As much as the Academy Awards have never (and will never) be an honest showcase of the best of contemporary American cinema, all studios save their most ambitious and politically “radical” films for the end of the year to qualify. At the end of the day, Oscars, as well as Saturn Awards and Independent Spirit Awards and so on, have more to do with marketing and employment than anything else: winners are seen as prestigious and bankable, especially considering that Oscar-winning movies always show a nice bump in box office and in home video/digital realms. The actors who win these awards are promised major attention from big studios, filmmakers and producers can demand higher budgets, and writers secure more high-profile gigs with larger paychecks. Well, actually, all of them get a bit of a pay-hike.
And yet, even beyond obvious early Oscar favorites (Spotlight, which Adam said “exploded” into the Oscar discussion at TIFF, The Danish Girl, Steve Jobs, etc.), big-time event films (Star Wars VII, Mockingjay – Part 2, Spectre, etc.), and New Hollywood throwbacks (Black Mass, Joy, The Revenant, etc.), the fall and winter months house a cadre of bonafide oddities, ranging from inventive genre workouts to challenging, mystical foreign features. For every The Martian, there’s a Cooties, a grotesque horror-comedy, or, more importantly, something like The Assassin, a famed international auteur’s passion project finally landing stateside. The schedule of release gets more packed, sometimes seeing some 16 films opening in a major market in one weekend, but the hash of offerings remains essentially the same as any other time of the year. Hell, even January offered a wide variety of delights and masterworks, including Paddington, Red Army, Li’l Quinquin, Hard to Be a God, and Timbuktu.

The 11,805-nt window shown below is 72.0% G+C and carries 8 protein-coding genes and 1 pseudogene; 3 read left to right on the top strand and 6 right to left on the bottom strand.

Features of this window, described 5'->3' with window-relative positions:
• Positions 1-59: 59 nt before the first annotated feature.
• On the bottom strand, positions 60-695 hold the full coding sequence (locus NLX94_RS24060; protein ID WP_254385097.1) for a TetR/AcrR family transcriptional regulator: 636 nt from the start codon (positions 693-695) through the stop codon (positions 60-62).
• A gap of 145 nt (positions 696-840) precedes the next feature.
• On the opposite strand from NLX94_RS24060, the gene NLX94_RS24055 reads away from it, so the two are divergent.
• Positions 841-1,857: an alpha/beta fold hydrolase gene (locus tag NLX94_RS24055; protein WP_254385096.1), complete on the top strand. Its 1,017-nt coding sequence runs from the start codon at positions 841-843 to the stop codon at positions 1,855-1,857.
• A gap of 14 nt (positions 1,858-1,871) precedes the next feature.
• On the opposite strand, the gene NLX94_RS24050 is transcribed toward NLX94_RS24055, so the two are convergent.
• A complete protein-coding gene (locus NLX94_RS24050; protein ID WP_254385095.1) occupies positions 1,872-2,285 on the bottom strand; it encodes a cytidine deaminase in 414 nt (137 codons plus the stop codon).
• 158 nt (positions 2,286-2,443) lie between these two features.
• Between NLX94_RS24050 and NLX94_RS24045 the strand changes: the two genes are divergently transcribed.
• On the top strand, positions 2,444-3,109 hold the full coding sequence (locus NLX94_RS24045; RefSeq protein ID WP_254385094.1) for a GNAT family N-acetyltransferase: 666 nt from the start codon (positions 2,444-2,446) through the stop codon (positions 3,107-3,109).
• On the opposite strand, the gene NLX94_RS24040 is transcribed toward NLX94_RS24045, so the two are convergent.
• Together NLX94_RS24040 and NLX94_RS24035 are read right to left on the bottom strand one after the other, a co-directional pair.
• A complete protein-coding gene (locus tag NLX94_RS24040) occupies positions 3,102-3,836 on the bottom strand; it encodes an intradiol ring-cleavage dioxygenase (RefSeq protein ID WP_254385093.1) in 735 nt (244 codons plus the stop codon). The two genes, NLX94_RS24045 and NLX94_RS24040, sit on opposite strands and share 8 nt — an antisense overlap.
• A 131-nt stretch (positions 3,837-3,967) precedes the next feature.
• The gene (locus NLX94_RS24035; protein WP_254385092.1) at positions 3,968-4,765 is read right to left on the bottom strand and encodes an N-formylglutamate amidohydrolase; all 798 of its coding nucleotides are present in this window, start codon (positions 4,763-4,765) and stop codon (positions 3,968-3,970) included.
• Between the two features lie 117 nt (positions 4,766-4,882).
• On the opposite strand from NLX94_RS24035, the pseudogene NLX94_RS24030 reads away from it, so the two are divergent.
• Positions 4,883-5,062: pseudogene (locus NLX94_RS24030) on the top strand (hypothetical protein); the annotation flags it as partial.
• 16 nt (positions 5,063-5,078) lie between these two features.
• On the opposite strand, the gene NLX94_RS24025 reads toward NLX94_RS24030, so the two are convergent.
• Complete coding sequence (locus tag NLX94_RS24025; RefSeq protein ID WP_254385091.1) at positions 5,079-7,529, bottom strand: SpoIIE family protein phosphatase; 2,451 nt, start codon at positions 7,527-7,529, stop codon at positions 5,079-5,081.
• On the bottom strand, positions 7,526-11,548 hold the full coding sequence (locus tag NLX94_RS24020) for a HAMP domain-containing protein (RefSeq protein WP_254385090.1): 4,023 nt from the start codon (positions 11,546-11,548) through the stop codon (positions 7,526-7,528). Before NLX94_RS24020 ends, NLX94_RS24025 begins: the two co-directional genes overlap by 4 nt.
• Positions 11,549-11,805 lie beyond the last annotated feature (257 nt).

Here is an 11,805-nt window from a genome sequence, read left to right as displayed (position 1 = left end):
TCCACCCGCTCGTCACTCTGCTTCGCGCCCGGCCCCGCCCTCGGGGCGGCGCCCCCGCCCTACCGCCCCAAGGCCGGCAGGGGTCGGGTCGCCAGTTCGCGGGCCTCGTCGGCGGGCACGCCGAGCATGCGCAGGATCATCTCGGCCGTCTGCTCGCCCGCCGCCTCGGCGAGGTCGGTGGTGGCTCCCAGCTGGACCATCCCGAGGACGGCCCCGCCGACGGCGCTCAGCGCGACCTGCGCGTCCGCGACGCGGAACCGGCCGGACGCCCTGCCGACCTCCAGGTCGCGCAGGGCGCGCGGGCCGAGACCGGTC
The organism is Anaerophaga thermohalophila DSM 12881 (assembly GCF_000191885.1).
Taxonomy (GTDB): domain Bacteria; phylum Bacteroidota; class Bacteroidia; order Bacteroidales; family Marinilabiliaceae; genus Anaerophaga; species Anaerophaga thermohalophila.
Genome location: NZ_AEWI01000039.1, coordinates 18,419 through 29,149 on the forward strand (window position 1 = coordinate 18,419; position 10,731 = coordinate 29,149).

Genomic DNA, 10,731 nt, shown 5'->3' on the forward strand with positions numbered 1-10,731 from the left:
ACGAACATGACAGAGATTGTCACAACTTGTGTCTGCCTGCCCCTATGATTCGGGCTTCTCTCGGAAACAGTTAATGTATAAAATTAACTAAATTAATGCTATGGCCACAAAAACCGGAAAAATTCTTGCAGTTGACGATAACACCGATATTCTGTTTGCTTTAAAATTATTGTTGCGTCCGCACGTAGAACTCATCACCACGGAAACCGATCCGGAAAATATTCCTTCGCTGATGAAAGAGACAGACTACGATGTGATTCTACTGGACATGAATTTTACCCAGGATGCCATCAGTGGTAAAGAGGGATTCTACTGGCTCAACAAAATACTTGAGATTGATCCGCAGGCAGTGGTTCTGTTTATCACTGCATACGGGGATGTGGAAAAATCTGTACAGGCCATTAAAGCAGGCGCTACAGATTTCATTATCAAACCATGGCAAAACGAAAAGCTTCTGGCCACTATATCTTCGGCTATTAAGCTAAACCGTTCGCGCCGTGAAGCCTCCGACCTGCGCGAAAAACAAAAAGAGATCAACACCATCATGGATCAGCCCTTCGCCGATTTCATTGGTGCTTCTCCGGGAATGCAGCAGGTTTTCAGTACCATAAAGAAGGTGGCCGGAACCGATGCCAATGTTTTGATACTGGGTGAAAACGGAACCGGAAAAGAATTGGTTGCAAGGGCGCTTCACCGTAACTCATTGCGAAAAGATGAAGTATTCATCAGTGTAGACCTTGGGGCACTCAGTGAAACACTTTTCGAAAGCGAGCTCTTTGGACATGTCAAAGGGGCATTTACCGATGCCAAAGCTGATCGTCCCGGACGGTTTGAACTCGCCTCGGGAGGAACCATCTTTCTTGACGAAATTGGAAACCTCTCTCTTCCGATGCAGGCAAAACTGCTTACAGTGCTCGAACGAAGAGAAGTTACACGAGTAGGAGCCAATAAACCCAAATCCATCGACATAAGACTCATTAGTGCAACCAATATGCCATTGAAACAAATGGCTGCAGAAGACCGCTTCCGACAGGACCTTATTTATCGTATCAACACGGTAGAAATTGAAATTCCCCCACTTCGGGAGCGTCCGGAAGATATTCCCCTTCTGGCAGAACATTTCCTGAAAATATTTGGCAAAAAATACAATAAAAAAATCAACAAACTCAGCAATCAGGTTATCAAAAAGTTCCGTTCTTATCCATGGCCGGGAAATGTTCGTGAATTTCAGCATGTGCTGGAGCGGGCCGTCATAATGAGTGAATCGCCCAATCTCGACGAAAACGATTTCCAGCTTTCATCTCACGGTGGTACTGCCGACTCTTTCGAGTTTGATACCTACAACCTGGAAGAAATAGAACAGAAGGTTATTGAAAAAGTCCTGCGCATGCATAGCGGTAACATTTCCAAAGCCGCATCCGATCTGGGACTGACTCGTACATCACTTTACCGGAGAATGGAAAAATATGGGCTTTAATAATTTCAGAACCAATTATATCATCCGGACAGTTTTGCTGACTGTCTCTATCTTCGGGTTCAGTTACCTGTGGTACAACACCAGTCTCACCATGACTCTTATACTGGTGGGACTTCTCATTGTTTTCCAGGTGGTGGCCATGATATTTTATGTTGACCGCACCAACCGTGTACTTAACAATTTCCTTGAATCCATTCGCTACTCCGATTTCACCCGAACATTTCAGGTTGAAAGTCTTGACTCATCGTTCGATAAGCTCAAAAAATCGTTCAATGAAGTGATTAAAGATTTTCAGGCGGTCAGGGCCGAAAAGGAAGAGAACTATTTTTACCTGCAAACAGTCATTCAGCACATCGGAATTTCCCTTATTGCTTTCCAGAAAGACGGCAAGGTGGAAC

Even so, it’s hard to not have a bit of romance for the end of a movie year. For me, it goes back to years of anticipating end-of-year lists from the likes of Roger Ebert or J. Hoberman, looking to be pointed in the right direction from cinephiles I admired. There’s also something deeply comforting and uniquely nostalgic about hiding from the colder elements in a movie theater, even more than using a theater’s air-conditioning to take respite from a particularly sweltering summer afternoon. Not unlike the winter of 1997, in which I spent my Christmas morning watching Pam Grier introduce Robert Forster to the Delfonics in Jackie Brown, 2015 looks to have a promising line-up of could-be classics, topped off by the Christmas Day release of The Hateful Eight, the latest release from one of the few American directors who still makes you want to go see a film on the big screen. Not surprisingly, Tarantino’s second Western secured a place in our most anticipated movies of Fall-Winter 2015, the entire list which you can view below.